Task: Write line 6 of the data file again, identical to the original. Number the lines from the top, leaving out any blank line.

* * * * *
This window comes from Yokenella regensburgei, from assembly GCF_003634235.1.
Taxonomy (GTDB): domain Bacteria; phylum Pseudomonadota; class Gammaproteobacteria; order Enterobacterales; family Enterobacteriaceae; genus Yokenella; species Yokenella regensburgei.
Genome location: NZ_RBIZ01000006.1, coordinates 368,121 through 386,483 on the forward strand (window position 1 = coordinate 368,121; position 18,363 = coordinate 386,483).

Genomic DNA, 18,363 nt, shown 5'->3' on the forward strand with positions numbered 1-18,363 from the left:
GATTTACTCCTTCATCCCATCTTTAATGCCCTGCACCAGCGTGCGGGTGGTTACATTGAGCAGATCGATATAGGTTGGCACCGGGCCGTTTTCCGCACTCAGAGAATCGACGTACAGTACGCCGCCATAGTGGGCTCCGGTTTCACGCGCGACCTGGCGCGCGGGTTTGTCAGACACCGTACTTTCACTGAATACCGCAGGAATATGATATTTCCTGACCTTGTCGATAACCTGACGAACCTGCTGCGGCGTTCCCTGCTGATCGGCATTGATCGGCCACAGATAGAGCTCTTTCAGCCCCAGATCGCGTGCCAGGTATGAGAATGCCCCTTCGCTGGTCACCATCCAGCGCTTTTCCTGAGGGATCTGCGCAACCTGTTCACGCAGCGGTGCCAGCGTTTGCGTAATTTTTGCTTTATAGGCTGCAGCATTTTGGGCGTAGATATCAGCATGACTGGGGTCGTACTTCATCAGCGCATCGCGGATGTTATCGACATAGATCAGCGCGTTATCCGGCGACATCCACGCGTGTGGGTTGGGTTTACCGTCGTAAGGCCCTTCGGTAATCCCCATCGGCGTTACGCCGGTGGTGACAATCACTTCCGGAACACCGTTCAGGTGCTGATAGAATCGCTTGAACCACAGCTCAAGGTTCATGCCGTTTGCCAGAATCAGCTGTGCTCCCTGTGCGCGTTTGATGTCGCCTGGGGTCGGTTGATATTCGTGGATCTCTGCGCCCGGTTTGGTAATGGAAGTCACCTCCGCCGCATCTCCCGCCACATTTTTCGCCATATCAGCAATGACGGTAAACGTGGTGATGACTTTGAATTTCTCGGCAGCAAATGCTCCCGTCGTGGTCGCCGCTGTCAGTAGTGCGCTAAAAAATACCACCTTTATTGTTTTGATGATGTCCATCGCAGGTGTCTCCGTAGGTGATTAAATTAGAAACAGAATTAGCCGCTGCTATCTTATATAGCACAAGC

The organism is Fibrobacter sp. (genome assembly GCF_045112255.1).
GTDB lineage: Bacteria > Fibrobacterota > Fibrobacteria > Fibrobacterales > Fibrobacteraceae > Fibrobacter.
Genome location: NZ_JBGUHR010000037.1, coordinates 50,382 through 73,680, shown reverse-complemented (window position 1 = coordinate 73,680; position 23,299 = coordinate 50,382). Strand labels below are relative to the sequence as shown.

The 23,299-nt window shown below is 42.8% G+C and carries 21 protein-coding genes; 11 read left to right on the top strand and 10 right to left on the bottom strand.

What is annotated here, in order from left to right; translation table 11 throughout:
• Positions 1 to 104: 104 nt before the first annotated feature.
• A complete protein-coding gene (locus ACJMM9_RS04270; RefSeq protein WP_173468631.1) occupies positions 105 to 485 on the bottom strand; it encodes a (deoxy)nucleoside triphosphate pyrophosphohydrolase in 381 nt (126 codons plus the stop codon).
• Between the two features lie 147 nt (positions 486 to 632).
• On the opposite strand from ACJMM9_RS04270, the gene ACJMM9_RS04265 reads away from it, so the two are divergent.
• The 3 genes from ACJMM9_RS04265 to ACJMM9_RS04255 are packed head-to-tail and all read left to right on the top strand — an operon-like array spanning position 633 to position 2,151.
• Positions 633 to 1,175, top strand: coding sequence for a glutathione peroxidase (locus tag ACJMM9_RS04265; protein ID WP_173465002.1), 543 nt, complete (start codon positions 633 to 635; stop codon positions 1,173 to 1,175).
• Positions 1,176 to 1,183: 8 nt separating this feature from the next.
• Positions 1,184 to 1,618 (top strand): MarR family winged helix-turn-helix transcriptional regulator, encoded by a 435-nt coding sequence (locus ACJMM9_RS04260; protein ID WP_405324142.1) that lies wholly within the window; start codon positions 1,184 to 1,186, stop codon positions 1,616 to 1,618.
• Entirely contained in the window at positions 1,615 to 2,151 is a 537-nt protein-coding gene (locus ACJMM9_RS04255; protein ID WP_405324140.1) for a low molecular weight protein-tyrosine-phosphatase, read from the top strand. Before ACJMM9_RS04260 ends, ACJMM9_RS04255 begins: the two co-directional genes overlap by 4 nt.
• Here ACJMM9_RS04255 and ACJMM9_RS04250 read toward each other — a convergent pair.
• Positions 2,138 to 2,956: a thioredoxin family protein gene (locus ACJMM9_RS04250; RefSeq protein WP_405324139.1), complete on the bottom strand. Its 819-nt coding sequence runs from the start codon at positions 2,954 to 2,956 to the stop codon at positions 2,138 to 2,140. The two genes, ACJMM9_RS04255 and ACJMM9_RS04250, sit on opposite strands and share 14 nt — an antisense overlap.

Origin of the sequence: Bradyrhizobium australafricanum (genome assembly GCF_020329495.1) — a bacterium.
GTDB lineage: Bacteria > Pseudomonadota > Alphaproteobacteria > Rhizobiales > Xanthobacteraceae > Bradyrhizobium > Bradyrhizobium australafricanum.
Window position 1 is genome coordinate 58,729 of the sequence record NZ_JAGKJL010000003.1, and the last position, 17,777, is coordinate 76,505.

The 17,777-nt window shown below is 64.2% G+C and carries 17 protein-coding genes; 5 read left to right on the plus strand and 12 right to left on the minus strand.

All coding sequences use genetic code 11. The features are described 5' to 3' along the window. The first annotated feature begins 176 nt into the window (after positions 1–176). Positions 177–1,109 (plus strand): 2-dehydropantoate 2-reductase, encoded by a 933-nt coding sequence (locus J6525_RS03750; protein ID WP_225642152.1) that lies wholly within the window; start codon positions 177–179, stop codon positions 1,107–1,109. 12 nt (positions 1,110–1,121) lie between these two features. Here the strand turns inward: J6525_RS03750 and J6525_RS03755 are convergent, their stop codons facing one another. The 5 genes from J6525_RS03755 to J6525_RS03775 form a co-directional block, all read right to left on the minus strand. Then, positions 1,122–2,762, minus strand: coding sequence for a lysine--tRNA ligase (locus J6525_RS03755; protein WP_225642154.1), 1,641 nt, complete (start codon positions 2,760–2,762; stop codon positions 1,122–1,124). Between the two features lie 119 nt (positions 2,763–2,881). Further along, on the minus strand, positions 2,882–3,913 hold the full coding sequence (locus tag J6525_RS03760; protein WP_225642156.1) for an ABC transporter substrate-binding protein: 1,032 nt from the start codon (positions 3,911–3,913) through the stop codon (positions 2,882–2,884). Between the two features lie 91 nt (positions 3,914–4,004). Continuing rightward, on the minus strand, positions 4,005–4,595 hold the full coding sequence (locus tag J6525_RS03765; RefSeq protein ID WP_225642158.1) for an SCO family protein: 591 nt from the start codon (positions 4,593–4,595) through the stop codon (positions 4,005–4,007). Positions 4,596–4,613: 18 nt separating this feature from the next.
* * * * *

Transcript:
The organism is Fibrobacter sp. (genome assembly GCF_045112255.1).